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C.D. Warner, et al., comp.  The Library of the World’s Best Literature.
An Anthology in Thirty Volumes.  1917.
 
On Theatrical Managers in Relation to Art
By Hector Berlioz (1803–1869)
 
From Berlioz’s Autobiography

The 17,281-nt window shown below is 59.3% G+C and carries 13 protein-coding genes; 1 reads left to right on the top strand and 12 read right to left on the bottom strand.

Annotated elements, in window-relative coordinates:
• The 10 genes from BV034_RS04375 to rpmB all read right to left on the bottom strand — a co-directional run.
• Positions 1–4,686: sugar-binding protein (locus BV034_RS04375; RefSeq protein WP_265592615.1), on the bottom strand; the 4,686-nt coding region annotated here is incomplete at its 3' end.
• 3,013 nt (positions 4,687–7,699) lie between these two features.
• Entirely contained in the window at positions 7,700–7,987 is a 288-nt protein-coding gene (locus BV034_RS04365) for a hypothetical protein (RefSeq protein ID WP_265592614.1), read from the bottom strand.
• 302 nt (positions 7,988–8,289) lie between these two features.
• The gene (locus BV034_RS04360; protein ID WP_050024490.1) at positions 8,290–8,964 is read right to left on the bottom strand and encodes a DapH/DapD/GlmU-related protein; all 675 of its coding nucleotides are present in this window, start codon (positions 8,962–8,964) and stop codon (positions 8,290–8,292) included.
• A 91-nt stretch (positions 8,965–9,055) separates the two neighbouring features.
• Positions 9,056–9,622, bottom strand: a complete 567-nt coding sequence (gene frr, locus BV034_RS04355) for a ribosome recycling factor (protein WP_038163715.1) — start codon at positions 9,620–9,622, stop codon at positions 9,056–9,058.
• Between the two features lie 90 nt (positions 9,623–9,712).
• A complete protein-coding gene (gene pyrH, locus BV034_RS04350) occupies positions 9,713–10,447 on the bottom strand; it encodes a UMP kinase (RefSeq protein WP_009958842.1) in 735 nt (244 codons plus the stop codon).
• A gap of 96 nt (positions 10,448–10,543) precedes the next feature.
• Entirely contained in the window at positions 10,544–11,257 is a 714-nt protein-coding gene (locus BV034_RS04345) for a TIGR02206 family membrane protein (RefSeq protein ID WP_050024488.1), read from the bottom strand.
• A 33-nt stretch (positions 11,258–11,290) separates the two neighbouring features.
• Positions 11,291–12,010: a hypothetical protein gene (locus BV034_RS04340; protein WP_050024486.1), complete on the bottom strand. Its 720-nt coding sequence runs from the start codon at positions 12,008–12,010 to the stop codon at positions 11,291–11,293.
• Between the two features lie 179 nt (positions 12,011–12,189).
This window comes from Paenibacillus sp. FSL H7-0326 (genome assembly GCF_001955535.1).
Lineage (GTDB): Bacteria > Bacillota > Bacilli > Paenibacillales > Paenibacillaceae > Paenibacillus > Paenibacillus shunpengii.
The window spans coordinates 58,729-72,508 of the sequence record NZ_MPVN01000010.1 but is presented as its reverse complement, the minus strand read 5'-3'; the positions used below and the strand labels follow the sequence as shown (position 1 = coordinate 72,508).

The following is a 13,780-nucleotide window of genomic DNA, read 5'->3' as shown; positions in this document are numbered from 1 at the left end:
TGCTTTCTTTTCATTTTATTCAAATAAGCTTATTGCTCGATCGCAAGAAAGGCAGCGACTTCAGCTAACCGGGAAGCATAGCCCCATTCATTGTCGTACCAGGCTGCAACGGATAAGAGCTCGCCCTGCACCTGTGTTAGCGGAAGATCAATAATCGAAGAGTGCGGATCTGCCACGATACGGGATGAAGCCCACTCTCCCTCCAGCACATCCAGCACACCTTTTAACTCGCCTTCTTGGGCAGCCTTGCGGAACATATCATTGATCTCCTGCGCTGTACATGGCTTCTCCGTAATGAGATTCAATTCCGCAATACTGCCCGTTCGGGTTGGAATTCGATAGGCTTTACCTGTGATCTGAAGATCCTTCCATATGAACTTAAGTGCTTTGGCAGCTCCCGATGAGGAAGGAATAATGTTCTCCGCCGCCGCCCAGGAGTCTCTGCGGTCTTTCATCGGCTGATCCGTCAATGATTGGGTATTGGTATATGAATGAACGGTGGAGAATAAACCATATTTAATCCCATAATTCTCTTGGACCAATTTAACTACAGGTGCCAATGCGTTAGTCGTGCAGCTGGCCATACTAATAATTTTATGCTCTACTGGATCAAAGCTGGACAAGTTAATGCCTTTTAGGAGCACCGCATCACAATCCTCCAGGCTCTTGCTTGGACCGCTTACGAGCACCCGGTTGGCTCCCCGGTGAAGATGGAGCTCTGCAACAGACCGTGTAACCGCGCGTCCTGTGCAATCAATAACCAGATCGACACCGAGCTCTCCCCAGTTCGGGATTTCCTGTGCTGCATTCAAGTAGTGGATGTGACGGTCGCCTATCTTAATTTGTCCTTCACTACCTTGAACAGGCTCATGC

I HAVE often wondered why theatrical managers everywhere have such a marked predilection for what genuine artists, cultivated minds, and even a certain section of the public itself persist in regarding as very poor manufacture, short-lived productions, the handiwork of which is as valueless as the raw material itself. Not as though platitudes always succeeded better than good works; indeed, the contrary is often the case. Neither is it that careful compositions entail more expense than “shoddy.” It is often just the other way. Perhaps it arises simply from the fact that the good works demand the care, study, attention, and, in certain cases, even the mind, talent, and inspiration of every one in the theatre, from the manager down to the prompter. The others, on the contrary, being made especially for lazy, mediocre, superficial, ignorant, and silly people, naturally find a great many supporters. Well! a manager likes, above everything, whatever brings him in amiable speeches and satisfied looks from his underlings, he likes things that require no learning and disturb no accepted ideas or habits, which gently go with the stream of prejudice, and wound no self-love, because they reveal no incapacity; in a word, things which do not take too long to get up.  1
 
 
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